獣を超え、(Rise beyond beasts,)
人を超え、(Rise beyond men,)
そして、今神になる・・・(And now, become a god...)
それが究極のマシン、(That is the ultimate machine,)
超獣機神ダンクーガ！！ (Super Beast Machine God Dancougar!!)
This is the iconic, and undoubtedly over-the-top, quote from the anime this post is about, 超獣機神ダンクーガ, that is Super Beast Machine God Dancougar.
To be honest, Dancouga would be probably a better spelling, since it’s a play on the kanji 断空我 (which are read as dan-kuu-ga), and according to the series, they mean “我を空にして煩悩を断つ” (Empty the self and break off from the worldly desires), supposedly inspired by Zen (but it’s actually just made up, as far as I can tell).
I’ve been interested in the series for the past 30 (!) years, but I’ve never had the occasion to watch it properly (save for a handful episodes around that time, but I didn’t know a single word of Japanese back then). The occasion presented itself recently, so, like my previous post on Galaxy Angel I’m making a retrospective post about it.
What is this series about?
Dancougar is a giant mecha anime which aired on TV (TBS) from April 5th to December 27th 1985, totalling a total of 38 episodes, animated by Ashi Production (葦プロダクション). Due to bad ratings, the series was cut short of the last episode. Thanks to a campaign from the fans, the actual ending was added as part of a “summary” OAV which recapped the whole series, 失われた者たちへの鎮魂歌（レクイエム）(Requiem for the fallen), with the English title of Requiem for Victims, out in april 1986.
A second OAV (originally planned to be a theatrical release), GOD BLESS DANCOUGA, was released roughly a year later. Lastly, a series of 4 OAVs were released between 1989 and 1990, with the title 白熱の終章 (the blazing last chapter or blazing ending).
The TV series
Plot and characters
The basic premise of the plot in Dancougar is not different from any “regular” mecha show from earlier times: the extraterrestial Muge Zorbados Empire, led by Emperor Muge, has set its sights on Earth as a new target for its interstellar campaign of conquest. Muge’s soldiers, thanks to their superior technology, quickly obliterate the regular troops from Earth, but resistance movements throughout the world push back against total submission.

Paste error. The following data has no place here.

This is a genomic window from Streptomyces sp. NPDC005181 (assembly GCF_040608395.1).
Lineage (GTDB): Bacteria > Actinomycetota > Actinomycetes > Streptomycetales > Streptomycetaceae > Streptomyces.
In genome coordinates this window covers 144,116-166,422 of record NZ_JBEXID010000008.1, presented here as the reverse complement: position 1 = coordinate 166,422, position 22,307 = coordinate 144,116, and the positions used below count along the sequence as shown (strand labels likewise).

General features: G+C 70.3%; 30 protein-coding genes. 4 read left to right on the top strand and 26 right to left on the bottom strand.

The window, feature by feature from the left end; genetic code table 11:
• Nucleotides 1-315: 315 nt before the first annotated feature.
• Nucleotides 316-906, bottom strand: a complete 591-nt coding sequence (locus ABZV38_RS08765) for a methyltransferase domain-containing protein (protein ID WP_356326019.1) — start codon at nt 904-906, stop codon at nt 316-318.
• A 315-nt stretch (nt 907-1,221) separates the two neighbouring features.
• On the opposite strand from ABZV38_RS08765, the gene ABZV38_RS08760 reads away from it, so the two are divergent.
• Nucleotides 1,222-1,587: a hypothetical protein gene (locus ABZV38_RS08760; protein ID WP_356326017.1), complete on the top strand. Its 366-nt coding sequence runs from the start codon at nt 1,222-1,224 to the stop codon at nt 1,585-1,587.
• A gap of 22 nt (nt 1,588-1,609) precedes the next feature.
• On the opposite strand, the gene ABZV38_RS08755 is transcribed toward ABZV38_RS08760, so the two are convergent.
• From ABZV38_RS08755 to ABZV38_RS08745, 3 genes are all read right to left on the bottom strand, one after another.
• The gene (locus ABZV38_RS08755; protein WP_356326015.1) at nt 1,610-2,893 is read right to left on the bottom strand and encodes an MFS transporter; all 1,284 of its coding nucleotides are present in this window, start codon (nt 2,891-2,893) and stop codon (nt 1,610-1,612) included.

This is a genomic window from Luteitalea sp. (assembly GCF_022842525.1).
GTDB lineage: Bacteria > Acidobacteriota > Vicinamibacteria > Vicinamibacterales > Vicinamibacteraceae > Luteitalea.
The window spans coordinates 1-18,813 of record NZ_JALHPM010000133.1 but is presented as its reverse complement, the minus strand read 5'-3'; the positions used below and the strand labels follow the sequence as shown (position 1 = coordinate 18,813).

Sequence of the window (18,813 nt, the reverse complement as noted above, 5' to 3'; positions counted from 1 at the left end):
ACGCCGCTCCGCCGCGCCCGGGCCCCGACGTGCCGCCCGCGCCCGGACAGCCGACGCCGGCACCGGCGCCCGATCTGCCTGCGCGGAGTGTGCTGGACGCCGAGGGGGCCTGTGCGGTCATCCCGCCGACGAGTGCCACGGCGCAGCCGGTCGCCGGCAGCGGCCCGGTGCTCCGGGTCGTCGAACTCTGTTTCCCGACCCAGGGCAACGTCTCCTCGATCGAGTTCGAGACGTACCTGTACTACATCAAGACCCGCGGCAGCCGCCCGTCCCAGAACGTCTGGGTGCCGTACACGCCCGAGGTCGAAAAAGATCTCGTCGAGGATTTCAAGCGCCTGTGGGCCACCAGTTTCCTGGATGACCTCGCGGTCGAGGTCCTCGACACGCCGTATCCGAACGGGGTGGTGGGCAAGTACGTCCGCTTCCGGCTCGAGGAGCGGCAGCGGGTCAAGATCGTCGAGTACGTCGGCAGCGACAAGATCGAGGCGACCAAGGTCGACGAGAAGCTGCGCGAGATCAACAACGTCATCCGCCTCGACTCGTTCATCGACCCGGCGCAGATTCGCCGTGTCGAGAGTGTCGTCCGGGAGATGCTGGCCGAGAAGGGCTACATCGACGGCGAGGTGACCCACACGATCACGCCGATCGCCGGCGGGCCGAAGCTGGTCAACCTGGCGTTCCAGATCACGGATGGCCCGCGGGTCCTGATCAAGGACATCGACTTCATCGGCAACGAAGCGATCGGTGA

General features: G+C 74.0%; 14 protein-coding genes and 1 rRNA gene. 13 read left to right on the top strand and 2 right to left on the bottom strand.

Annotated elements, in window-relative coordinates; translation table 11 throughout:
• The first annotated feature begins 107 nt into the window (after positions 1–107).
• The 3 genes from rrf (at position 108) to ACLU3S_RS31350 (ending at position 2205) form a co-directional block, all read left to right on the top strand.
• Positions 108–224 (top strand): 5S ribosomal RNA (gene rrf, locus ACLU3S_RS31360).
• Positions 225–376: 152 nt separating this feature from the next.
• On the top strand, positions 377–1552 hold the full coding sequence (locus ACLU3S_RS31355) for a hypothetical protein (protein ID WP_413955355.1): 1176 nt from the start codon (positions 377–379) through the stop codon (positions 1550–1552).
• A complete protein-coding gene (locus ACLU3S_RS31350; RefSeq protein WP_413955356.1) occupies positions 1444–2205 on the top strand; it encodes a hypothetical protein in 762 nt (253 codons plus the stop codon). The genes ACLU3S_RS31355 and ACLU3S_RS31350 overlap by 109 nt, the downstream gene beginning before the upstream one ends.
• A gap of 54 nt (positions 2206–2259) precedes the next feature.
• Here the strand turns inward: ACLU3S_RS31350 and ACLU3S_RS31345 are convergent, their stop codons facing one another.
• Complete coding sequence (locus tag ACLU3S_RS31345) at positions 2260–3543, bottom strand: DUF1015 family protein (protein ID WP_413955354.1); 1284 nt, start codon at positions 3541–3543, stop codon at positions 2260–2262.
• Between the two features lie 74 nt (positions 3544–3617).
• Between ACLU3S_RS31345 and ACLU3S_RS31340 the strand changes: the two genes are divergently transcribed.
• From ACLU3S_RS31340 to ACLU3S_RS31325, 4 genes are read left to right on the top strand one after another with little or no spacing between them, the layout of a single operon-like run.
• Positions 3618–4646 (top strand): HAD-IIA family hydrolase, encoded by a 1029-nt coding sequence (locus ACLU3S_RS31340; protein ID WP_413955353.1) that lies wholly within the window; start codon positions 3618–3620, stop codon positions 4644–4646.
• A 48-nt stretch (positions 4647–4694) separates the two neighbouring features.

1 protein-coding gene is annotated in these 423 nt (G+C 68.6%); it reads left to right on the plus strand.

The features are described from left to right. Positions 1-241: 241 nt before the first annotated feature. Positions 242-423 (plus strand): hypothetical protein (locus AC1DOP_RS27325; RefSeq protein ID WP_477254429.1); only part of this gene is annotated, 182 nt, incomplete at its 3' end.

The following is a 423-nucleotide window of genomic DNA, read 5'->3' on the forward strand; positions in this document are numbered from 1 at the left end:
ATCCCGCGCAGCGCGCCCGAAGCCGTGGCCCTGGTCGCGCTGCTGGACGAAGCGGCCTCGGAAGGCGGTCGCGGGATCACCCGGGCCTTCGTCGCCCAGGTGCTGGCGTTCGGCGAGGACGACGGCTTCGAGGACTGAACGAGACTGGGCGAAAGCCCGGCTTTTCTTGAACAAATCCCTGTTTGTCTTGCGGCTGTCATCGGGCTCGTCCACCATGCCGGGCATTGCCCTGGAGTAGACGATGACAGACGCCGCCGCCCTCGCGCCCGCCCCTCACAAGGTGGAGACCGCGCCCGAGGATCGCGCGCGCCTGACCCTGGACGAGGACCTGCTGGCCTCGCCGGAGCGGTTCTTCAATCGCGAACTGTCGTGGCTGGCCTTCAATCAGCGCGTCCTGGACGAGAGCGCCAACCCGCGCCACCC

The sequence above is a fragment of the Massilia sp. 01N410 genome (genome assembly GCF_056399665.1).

That’s when the four main characters and members of the military (Shinobu Fujiwara, Sara Yuki, Masato Shikibu and Ryo Shiba) step in. Over time (Shinobu being the first and Ryo the last) they’re recruited in the 獣戦機隊 (juu-senki-tai, often translated as Cyber Beast Force), a special unit located in Japan (what a surprise!), led by General Ross Igor and Prof.Kotaro Hazuki. They’re then given specialized battle machines designed by Hazuki himself (Eagle Fighter, a fighter jet; Black Cougar, a medium armored tank; Land Liger, a tank similar to Black Cougar but with different armament; Big Moth, a heavy tank) and asked to assist the resistance force around the world.
Being a mecha show, these machines aren’t exactly what they seem. “Strong” feelings from their pilots (rage, basically) can trigger a special circuit and transform them into the animal they take the name from. So the Eagle Fighter gets an aura and can cut through enemies like a blade, the Black Cougar and the Land Liger turn into (who could’ve guessed) a cougar and a liger, and the Big Moth, contrary to public expectations, does not turn into a giant moth, but instead a mammoth.
Aside the usual army of nameless mecha, drones and flying ships from Muge Zorbados, the unit has to battle against the strength of the three generals appointed from the Emperor himself: Death Gaia, a “level to the ground then ask questions” guy; Gil Dorom, a master of mind tricks and manipulation; and Helmut, a strong and incredibly cruel warrior. To make matters worse, a cunning officer with unlimited ambition (and Sara’s fianceé), Shapiro Keats, defects and quickly gains a command position in the invasion force.
Slow paced progression
“Well, what about the mecha?” you might ask. Well… that’s one of the features that makes this series unique, in my view. Despite being shown in the opening since episode 1, the robot that gives the name to the series does not appear until the sixteenth episode. And what would the reason be?